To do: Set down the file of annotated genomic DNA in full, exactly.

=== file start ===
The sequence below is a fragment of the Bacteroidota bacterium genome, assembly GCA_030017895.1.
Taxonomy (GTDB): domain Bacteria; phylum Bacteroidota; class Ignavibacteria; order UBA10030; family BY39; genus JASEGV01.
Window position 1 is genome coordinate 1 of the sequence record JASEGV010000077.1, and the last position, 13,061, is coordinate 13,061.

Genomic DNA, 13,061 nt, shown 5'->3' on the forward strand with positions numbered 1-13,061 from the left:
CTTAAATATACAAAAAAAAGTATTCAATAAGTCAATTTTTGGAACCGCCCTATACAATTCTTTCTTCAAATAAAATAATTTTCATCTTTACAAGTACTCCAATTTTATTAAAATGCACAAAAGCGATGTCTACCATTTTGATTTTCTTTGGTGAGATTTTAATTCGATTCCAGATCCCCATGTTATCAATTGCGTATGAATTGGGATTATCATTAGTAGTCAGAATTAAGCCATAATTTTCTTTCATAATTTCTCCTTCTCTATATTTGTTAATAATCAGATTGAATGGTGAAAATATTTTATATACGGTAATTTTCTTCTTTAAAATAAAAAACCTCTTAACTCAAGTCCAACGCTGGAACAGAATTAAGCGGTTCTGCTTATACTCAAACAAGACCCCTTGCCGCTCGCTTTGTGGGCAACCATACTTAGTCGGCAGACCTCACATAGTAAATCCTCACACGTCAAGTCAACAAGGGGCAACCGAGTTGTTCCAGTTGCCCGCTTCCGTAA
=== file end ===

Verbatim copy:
The sequence below is a fragment of the Bacteroidota bacterium genome, assembly GCA_030017895.1.
Taxonomy (GTDB): domain Bacteria; phylum Bacteroidota; class Ignavibacteria; order UBA10030; family BY39; genus JASEGV01.
Window position 1 is genome coordinate 1 of the sequence record JASEGV010000077.1, and the last position, 13,061, is coordinate 13,061.

Genomic DNA, 13,061 nt, shown 5'->3' on the forward strand with positions numbered 1-13,061 from the left:
CTTAAATATACAAAAAAAAGTATTCAATAAGTCAATTTTTGGAACCGCCCTATACAATTCTTTCTTCAAATAAAATAATTTTCATCTTTACAAGTACTCCAATTTTATTAAAATGCACAAAAGCGATGTCTACCATTTTGATTTTCTTTGGTGAGATTTTAATTCGATTCCAGATCCCCATGTTATCAATTGCGTATGAATTGGGATTATCATTAGTAGTCAGAATTAAGCCATAATTTTCTTTCATAATTTCTCCTTCTCTATATTTGTTAATAATCAGATTGAATGGTGAAAATATTTTATATACGGTAATTTTCTTCTTTAAAATAAAAAACCTCTTAACTCAAGTCCAACGCTGGAACAGAATTAAGCGGTTCTGCTTATACTCAAACAAGACCCCTTGCCGCTCGCTTTGTGGGCAACCATACTTAGTCGGCAGACCTCACATAGTAAATCCTCACACGTCAAGTCAACAAGGGGCAACCGAGTTGTTCCAGTTGCCCGCTTCCGTAA